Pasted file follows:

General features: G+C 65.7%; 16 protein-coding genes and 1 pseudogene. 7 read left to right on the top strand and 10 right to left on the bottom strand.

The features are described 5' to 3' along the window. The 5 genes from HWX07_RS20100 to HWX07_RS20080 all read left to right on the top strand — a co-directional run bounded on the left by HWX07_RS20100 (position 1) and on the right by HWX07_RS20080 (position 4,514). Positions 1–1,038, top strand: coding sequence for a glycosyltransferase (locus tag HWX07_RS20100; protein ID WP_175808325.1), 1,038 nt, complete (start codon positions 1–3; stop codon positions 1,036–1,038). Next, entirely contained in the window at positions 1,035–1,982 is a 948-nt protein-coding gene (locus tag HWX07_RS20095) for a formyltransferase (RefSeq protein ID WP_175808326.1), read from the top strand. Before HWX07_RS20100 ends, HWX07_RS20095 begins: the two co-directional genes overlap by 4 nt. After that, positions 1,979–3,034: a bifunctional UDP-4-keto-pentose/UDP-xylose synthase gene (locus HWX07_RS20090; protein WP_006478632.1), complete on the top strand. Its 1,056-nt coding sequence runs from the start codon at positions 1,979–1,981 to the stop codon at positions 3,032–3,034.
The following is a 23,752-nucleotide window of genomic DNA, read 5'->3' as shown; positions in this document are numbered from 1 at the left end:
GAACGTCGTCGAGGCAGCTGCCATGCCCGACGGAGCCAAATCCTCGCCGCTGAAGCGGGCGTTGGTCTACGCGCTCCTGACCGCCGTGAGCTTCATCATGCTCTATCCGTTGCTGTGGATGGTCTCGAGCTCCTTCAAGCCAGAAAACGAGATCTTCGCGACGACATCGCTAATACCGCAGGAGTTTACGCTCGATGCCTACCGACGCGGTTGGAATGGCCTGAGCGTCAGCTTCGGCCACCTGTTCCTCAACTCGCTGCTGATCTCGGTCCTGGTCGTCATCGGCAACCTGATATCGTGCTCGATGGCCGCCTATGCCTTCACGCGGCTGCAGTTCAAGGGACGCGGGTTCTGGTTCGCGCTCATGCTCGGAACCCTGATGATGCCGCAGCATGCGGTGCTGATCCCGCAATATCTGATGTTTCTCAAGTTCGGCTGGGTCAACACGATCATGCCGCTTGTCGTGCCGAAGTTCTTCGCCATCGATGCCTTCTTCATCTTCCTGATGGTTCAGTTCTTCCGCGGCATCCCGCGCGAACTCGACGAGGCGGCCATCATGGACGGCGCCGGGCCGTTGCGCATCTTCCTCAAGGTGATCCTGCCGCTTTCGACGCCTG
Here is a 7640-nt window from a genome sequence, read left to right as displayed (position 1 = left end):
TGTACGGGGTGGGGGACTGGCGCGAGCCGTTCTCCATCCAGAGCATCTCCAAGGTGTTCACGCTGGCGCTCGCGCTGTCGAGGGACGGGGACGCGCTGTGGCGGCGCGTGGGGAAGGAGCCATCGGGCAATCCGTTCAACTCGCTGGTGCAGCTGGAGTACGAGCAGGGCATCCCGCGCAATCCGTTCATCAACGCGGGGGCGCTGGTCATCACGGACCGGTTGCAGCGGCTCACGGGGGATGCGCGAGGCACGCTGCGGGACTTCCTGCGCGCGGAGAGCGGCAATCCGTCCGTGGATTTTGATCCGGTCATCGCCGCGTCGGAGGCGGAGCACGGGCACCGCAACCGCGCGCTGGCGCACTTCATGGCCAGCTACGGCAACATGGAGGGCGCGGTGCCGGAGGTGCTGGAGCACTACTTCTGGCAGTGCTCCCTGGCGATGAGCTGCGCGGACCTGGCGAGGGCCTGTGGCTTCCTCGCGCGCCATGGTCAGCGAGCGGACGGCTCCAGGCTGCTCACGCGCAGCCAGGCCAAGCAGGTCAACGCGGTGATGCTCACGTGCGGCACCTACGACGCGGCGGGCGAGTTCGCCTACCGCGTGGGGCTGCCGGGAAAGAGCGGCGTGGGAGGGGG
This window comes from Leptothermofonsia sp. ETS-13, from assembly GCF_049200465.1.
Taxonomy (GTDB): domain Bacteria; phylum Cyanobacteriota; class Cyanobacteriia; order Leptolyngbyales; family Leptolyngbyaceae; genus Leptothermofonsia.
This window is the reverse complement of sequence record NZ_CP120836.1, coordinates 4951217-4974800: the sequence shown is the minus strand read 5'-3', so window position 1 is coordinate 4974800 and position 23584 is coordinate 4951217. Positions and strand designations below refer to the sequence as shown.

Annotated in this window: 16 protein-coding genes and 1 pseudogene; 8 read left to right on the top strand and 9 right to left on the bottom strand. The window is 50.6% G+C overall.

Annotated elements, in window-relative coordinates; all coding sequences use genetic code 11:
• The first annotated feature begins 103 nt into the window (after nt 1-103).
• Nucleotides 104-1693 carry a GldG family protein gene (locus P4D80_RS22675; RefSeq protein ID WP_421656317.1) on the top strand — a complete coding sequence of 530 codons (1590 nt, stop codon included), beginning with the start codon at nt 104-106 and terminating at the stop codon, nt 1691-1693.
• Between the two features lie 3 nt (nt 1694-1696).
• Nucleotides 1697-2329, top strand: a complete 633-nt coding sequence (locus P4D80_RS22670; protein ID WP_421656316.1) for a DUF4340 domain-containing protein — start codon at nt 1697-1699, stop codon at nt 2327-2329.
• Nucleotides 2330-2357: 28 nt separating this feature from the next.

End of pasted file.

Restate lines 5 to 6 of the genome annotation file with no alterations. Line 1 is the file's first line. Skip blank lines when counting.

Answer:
Here is a 7640-nt window from a genome sequence, read left to right as displayed (position 1 = left end):
TGTACGGGGTGGGGGACTGGCGCGAGCCGTTCTCCATCCAGAGCATCTCCAAGGTGTTCACGCTGGCGCTCGCGCTGTCGAGGGACGGGGACGCGCTGTGGCGGCGCGTGGGGAAGGAGCCATCGGGCAATCCGTTCAACTCGCTGGTGCAGCTGGAGTACGAGCAGGGCATCCCGCGCAATCCGTTCATCAACGCGGGGGCGCTGGTCATCACGGACCGGTTGCAGCGGCTCACGGGGGATGCGCGAGGCACGCTGCGGGACTTCCTGCGCGCGGAGAGCGGCAATCCGTCCGTGGATTTTGATCCGGTCATCGCCGCGTCGGAGGCGGAGCACGGGCACCGCAACCGCGCGCTGGCGCACTTCATGGCCAGCTACGGCAACATGGAGGGCGCGGTGCCGGAGGTGCTGGAGCACTACTTCTGGCAGTGCTCCCTGGCGATGAGCTGCGCGGACCTGGCGAGGGCCTGTGGCTTCCTCGCGCGCCATGGTCAGCGAGCGGACGGCTCCAGGCTGCTCACGCGCAGCCAGGCCAAGCAGGTCAACGCGGTGATGCTCACGTGCGGCACCTACGACGCGGCGGGCGAGTTCGCCTACCGCGTGGGGCTGCCGGGAAAGAGCGGCGTGGGAGGGGG